Balancing Redox Reaction
Balancing Oxidation-Reduction Reactions
Balancing Redox Reactions
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Hey, guys, gonna continue with our discussion of Redox reactions by now learning how to balance them, whether they're in acidic solutions or basic solutions. So we know the ins and outs of Redox reactions. We know oxidation. We know the reduction from the past videos. But now it's Our goal is to learn how to balance them when they're in acidic solutions or basic solutions. And to do that, we're gonna follow a different set of rules. They almost go hand in hand together, except when we get to a basic solution, we have to add an additional step. So first, let's suppose to balance it out in an acidic solution. So here are going to say Step one. We have to write the equation, the full Redox equation first into two half reactions, and we'll see exactly how do we do this? But basically, we look for elements different from oxygen or hydrogen, first on either sides of the arrows and bring those down, separating them into two separate equations. Once we do that, we balance out these elements that are not oxygen or hydrogen is first. Once that's done, we can move on to step three when we have to balance out oxygen's by adding molecules of water to the opposite side so that both sides have the same number of oxygen. What we do next after that is we have to balance out hydrogen by adding H plus. Now here comes the tricky part. After we do this, we have to balance out the overall charge of that half reaction by adding electrons to the mawr positive side. And we have to make sure that when we do this, the electrons in both half reactions must match. And if they don't, that means we're gonna have to multiply either one of our half reactions or maybe even both. So we're gonna say electrons from both half reactions must match. If not, that means we have to balance either one of half reactions or both of them again. All right, after we do that, once our electrons matchup in both half reactions weaken. Then combine those two half reactions back into our full redox reactions. And this time we're gonna cross out intermediates. Remember, intermediates are species that look alike, except one will be a reactant and one will be a product. Those will cancel out number if they're on the same side, let's say they're both reactions. Both products, they don't cancel out at all. They actually add up together. So remember intermediates ones are reacting. When the product they look alike, they will cancel out once we've done this in acidic solution. Basic solution is basically almost all the same rules except for one additional rule at the end. So for in balancing and basic solutions, we follow rules. And once we've accomplished this, we're gonna we're gonna balance H plus by adding O h minus ions to both sides of the chemical reaction when we get to basic solutions, will see exactly what this really means. So remember, it's imperative that you guys first remember the basic rules that we went over because this tells us what's being reduced and what's being oxidized. Remember, if you have been reduced your the oxidizing agent, But if you've been oxidized, you're the reducing agent. Mastering that helps you to move on to this aspect of Redox reactions or asked to balance them out. And remember, you have to remember all the guidelines all the steps for either acidic or basic in order to get the full credit for that question. So hopefully you guys can remember these rules and will apply them on the next series of videos on how to balance Redox reactions.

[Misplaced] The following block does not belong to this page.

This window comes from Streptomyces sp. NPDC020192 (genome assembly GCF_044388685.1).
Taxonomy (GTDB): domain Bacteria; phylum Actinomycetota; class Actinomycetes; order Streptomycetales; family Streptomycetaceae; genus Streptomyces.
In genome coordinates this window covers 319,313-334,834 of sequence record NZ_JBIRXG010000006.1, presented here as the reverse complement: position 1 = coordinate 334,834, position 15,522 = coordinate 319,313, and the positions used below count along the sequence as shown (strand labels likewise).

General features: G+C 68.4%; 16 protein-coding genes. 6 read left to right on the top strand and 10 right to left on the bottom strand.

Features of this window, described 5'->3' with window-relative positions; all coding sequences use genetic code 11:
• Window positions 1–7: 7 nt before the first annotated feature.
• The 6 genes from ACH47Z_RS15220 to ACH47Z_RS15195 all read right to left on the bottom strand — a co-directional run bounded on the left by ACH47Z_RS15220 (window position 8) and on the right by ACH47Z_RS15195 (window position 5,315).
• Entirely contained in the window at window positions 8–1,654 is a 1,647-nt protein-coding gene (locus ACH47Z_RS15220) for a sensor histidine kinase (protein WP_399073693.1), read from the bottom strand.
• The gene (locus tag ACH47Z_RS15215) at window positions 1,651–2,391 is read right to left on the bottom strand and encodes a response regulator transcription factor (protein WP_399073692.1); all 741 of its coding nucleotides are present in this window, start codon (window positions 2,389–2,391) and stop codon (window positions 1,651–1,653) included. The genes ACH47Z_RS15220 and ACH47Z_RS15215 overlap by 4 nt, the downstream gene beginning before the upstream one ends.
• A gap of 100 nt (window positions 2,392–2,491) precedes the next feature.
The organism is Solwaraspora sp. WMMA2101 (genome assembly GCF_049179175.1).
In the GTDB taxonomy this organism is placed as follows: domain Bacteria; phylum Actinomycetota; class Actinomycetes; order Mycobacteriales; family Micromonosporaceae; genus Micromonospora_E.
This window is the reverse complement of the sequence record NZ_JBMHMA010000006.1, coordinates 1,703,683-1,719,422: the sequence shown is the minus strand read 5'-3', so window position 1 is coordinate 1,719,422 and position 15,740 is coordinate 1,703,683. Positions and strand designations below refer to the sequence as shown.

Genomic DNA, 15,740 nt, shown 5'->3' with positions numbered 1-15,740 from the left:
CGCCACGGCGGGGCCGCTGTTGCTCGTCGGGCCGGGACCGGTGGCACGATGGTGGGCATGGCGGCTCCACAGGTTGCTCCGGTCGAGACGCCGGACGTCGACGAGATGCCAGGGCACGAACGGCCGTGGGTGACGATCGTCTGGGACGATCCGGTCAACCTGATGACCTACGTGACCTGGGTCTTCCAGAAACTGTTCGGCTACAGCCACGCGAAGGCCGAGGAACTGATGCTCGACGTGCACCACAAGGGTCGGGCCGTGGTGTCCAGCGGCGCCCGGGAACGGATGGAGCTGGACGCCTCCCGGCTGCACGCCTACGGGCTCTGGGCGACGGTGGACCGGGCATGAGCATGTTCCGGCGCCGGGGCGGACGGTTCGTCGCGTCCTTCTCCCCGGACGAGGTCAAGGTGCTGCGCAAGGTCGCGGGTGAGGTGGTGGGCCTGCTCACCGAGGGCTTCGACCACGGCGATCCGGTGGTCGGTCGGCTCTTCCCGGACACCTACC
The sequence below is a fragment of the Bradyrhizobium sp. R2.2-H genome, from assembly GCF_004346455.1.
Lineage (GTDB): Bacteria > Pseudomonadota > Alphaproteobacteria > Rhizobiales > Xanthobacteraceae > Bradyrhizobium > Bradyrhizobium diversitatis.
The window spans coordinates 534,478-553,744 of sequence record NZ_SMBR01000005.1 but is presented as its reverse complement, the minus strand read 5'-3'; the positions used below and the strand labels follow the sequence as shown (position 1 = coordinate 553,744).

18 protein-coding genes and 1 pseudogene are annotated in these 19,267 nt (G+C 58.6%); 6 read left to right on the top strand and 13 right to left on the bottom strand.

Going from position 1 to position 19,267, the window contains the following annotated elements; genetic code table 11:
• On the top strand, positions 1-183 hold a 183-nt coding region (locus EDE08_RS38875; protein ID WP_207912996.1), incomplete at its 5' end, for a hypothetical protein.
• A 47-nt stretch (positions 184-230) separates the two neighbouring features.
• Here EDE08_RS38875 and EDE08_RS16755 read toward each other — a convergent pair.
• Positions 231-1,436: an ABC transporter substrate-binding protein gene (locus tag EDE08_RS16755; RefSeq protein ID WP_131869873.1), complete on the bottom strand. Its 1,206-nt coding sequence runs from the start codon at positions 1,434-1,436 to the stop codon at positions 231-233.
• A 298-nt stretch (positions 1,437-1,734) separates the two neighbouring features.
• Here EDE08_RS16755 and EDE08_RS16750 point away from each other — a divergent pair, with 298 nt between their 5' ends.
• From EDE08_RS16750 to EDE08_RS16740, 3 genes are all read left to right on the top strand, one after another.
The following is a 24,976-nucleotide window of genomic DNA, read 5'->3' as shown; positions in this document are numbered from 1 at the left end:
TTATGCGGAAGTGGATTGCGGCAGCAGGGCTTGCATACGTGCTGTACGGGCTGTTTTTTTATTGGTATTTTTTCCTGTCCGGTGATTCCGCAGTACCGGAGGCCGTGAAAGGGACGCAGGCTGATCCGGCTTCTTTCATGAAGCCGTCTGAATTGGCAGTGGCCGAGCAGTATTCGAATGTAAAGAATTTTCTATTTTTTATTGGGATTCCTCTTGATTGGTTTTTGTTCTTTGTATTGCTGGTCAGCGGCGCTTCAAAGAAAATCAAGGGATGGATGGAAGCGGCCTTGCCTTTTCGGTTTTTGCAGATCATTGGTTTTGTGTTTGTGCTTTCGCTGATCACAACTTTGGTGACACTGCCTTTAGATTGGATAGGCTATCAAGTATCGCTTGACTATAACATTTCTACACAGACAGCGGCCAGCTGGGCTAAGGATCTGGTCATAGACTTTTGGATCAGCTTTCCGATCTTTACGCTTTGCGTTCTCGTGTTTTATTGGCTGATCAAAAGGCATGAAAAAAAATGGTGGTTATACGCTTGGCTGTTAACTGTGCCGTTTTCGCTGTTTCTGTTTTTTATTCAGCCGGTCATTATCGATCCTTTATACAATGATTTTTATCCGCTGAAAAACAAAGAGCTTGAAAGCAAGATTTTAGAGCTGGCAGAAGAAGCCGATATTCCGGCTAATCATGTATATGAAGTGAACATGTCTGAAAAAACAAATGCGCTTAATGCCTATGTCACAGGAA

Balancing Acidic Redox Reactions